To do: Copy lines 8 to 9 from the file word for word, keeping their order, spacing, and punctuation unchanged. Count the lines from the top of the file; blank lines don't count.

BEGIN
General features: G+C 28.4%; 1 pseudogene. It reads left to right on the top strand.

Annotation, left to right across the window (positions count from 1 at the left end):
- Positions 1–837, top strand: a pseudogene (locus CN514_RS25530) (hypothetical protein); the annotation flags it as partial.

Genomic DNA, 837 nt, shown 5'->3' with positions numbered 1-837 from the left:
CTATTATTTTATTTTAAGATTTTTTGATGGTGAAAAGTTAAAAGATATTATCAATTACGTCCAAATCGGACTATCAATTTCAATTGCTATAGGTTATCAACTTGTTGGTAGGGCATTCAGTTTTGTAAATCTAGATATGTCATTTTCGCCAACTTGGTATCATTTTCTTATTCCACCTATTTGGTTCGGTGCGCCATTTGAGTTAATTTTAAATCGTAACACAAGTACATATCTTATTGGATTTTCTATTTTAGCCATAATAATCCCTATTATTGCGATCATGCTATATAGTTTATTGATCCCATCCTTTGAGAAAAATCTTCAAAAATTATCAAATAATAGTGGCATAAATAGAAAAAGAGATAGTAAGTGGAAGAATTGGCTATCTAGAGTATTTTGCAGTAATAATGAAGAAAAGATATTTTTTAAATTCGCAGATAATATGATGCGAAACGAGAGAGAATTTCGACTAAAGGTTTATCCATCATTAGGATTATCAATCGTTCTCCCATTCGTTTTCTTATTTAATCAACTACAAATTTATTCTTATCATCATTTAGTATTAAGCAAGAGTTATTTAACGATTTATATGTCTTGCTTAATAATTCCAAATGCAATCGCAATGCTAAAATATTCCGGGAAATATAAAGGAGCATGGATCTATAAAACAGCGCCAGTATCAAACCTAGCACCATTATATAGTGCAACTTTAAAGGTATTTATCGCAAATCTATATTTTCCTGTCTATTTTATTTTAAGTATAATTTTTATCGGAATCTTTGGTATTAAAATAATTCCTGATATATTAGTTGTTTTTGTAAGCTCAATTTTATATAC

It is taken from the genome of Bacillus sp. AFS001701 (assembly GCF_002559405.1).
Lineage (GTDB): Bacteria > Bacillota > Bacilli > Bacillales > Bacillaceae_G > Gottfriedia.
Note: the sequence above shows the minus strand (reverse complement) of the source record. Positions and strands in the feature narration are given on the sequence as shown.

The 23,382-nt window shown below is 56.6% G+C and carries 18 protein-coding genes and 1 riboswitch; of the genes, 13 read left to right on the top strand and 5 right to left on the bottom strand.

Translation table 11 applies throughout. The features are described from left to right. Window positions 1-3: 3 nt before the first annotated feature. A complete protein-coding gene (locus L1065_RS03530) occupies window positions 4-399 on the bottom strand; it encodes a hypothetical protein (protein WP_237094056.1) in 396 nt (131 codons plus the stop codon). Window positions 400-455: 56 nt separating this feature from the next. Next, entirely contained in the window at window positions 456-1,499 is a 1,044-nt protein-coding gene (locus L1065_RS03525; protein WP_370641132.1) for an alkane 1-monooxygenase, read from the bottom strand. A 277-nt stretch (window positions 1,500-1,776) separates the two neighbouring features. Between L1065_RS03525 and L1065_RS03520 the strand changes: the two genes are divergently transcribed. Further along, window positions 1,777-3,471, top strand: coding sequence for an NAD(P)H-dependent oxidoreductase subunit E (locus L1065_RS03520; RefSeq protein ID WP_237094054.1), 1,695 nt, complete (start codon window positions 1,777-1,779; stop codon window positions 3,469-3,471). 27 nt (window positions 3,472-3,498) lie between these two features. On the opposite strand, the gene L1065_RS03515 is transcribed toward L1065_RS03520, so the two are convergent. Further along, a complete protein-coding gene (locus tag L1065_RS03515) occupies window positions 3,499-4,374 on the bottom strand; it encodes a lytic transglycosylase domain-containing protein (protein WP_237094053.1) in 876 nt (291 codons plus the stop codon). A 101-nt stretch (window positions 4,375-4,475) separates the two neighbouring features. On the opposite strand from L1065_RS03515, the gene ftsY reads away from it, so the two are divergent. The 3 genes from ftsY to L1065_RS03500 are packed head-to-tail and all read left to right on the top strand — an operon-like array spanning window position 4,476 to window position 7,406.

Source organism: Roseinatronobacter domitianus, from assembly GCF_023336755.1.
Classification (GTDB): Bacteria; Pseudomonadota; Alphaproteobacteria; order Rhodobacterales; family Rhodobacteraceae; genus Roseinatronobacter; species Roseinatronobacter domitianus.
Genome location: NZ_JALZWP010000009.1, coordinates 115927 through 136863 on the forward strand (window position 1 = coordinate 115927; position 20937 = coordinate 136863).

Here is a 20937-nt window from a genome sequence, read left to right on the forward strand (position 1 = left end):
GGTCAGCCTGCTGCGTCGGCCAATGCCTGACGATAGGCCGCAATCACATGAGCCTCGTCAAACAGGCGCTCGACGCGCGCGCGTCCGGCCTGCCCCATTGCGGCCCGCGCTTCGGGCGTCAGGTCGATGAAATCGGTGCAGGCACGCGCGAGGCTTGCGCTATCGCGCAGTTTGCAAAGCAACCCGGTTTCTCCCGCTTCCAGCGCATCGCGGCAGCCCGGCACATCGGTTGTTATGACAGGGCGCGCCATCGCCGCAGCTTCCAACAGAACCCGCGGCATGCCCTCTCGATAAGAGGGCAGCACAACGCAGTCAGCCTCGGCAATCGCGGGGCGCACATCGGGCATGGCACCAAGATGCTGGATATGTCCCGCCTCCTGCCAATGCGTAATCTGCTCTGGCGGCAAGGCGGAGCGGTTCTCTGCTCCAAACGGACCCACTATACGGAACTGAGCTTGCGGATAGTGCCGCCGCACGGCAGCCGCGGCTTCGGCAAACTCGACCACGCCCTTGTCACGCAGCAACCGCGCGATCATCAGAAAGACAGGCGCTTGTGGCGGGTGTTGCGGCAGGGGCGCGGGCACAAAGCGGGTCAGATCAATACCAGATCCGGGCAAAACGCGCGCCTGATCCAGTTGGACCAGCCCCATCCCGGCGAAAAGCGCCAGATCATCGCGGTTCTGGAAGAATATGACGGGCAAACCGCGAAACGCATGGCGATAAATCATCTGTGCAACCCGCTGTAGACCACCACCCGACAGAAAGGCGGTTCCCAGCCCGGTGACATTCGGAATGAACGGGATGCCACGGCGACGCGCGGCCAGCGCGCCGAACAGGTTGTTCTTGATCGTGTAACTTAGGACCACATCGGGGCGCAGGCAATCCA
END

Note: the sequence above shows the minus strand (reverse complement) of the source record. Positions and strands in the feature narration are given on the sequence as shown.

The 23,382-nt window shown below is 56.6% G+C and carries 18 protein-coding genes and 1 riboswitch; of the genes, 13 read left to right on the top strand and 5 right to left on the bottom strand.